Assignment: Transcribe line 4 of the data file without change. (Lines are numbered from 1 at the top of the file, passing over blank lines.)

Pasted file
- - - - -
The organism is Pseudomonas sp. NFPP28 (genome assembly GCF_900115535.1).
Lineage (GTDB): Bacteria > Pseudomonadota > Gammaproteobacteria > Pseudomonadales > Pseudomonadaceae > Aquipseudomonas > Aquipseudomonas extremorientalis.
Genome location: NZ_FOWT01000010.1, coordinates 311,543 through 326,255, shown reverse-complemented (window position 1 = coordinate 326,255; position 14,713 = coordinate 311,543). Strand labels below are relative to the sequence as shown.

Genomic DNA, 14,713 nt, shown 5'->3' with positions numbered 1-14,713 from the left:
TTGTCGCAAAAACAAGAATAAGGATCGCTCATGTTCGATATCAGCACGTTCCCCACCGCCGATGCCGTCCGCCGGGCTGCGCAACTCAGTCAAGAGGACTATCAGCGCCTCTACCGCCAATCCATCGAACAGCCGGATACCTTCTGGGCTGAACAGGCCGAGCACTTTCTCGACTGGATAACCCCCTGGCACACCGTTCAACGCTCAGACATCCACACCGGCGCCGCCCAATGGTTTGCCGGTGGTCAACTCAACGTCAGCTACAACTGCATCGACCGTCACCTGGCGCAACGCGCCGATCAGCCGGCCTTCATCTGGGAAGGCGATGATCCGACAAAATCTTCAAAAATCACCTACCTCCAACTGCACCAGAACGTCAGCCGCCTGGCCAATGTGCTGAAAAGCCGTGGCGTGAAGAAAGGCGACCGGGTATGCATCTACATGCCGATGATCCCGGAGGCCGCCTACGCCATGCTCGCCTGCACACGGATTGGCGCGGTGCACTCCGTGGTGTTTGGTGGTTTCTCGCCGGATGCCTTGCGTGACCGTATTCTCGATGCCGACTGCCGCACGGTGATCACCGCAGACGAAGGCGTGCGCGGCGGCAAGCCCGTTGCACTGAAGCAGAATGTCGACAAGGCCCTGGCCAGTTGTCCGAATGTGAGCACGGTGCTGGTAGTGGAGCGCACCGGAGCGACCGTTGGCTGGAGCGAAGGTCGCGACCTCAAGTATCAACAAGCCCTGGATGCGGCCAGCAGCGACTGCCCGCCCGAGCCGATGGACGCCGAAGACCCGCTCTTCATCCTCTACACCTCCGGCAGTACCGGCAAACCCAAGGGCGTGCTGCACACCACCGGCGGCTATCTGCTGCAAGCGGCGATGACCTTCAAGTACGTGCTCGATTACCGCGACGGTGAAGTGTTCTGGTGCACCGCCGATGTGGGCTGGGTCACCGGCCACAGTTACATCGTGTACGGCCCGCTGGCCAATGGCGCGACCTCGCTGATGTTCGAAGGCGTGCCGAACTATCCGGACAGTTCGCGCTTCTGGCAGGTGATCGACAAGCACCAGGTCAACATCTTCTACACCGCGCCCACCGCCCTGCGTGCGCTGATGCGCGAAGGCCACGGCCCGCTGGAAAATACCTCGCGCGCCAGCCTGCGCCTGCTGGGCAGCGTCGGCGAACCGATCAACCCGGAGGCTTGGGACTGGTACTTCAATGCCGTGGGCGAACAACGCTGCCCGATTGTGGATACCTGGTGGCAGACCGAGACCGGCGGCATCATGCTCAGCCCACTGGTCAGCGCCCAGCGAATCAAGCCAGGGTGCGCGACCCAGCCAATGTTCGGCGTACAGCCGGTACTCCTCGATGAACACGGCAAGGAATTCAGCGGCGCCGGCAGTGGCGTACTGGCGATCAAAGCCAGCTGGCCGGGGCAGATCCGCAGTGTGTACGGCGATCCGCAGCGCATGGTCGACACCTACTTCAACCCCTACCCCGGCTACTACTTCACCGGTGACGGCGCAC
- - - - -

Genomic DNA, 14,713 nt, shown 5'->3' with positions numbered 1-14,713 from the left: